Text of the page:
Science Says Dairy Is Good for Insulin

Milk is one of the most popular food items consumed worldwide. Milk products are used in many countries around the world including India, China, Japan, Mexico and other parts of Europe. Milk is a very important source of protein and carbohydrates for humans. Humans cannot produce their own insulin; instead they get it from foods such as milk or other dairy products (1). Milk provides energy and nutrients to the body which helps maintain normal growth, development, mental health and immune system function (2).

The human body needs carbohydrates to perform its functions properly. Carbohydrates provide fuel for the brain, muscles and other organs of the body. When there is not enough carbohydrate available in the diet, the body will turn to stored fat stores for energy (3). Milk contains high amounts of both glucose and fructose.

These sugars are broken down into simple sugars (glucose) and then absorbed into the bloodstream where they can be utilized by the body (4).

Glucose is a type of sugar that your body uses to make energy. Glucose enters the cells in two ways: through the action of enzymes called glycolysis and by using another molecule called glycogen. When there is a surplus of glucose in the blood, the excess gets converted to glycogen and stored in the liver and muscles for future use (5). If there is a drop in blood sugar levels, such as after a high-intensity workout or when you haven’t eaten in a while, glycogen is broken down, releasing glucose into the bloodstream so that your cells have the energy they need.

Your cells then utilize this glucose to do their job (6).

Fructose is another type of sugar found in many fruits, vegetables and in some root crops. Fructose gets absorbed by the intestines into the bloodstream more quickly than glucose but it doesn’t trigger the release of insulin (3). Because of this, large amounts of fructose can affect blood sugar levels leading to an increase in fat production and storage. Fructose has a tendency to turn to fat more quickly than other types of sugars.

Even though milk contains much less fructose than the amount found in fruit, it is still not a good idea to over consume it (4).

The liver is the organ that processes and metabolizes the sugars in milk. When you drink products containing milk, the liver has to instantly produce more of the enzymes needed to handle the sudden increase in sugar. The liver can only process a limited amount of sugars at any given time. If the liver is busy processing sugars from milk, it won’t be able to process other foods that you eat (4).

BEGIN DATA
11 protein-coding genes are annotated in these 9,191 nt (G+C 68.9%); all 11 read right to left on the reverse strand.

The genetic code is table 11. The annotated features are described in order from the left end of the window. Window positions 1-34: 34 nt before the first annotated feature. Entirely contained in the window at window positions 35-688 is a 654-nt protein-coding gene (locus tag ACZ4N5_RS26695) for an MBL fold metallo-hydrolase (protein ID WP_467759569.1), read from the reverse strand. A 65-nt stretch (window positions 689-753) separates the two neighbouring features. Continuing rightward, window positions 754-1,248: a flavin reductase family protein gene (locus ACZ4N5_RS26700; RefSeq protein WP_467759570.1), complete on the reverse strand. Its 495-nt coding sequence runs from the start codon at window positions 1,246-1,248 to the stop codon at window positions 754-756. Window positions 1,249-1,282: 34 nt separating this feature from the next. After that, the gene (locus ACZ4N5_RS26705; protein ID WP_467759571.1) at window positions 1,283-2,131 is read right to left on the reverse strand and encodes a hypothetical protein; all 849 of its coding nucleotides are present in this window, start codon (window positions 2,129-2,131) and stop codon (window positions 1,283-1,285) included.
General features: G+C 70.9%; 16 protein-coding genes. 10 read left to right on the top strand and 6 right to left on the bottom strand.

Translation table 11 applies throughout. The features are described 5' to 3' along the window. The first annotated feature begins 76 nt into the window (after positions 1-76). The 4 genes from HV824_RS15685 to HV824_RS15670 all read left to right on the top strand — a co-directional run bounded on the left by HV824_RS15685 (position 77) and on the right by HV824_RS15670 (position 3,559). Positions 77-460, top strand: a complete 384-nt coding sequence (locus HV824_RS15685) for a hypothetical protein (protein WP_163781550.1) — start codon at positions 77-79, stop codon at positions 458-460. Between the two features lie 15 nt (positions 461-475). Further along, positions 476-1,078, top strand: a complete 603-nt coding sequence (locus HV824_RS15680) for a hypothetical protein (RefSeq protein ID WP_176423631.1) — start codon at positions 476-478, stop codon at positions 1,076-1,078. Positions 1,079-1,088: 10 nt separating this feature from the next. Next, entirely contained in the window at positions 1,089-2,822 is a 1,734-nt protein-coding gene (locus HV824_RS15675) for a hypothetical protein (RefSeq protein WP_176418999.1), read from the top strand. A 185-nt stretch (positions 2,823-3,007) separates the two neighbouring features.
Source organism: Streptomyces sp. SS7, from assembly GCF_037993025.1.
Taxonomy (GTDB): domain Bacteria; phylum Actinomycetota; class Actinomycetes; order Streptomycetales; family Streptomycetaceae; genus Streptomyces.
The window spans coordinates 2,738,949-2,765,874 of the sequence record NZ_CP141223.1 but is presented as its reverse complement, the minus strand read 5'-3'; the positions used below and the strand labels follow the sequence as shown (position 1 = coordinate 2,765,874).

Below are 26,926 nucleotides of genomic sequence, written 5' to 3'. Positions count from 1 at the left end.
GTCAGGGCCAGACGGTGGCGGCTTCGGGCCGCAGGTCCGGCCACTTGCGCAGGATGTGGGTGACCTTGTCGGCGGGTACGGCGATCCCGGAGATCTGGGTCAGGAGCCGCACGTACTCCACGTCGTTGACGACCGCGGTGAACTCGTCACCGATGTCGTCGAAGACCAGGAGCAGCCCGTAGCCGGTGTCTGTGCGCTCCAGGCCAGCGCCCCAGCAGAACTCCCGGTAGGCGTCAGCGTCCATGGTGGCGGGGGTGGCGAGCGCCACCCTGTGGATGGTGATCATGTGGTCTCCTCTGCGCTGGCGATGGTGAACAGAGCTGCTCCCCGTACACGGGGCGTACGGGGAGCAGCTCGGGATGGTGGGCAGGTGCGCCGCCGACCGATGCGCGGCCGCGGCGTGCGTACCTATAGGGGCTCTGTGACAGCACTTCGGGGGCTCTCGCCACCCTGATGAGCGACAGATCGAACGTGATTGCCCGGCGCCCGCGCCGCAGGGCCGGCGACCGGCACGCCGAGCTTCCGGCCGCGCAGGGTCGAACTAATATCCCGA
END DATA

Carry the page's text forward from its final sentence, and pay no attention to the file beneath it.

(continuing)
In addition to the sugar in milk, there is another substance known as galactose. Galactose is a type of sugar that doesn’t get metabolized or utilized by the body in any way. Milk contains a combination of both glucose and galactose. When both sugars enter the liver at the same time, they can cause oxidative stress within the organ.

Science Says Dairy Is Good for Insulin - | Gym Fit Workout

The oxidative stress weakens the liver cell membranes, making them prone to damage and death. The death of liver cells can lead to a condition known as fatty liver disease (7).

The gastrointestinal tract is lined with small hairs and cells known as exocrine glands. These act together to help break down food so that it can easily be absorbed into the body. When you consume milk and its sugar, changes start occurring in these cells. The cells develop unnatural holes in them and they lose their ability to contract and expand.

This leads to a decreased ability to absorb nutrients, but an increased ability to absorb fat (3).

The digestive system is crucial for the body’s ability to get energy from food. When the digestive system doesn’t work properly, all aspects of the body suffer. Consuming milk and its sugars can cause stomach problems and contribute to chronic diarrhea.

Sources & references used in this article:

Consumer risk perception and recombinant bovine growth hormone: The case for labeling dairy products made from untreated herd milk by RN Mayer, DL Scammon… – Journal of Public Policy …, 1995 – journals.sagepub.com

Understanding the dairy cow by G Taubes – 2008 – Anchor

Baby Food Matters: What science says about how to give your child healthy eating habits for life by J Webster – 2020 – books.google.com

Dairy Pros and Cons by C Llewellyn, H Syrad – 2018 – books.google.com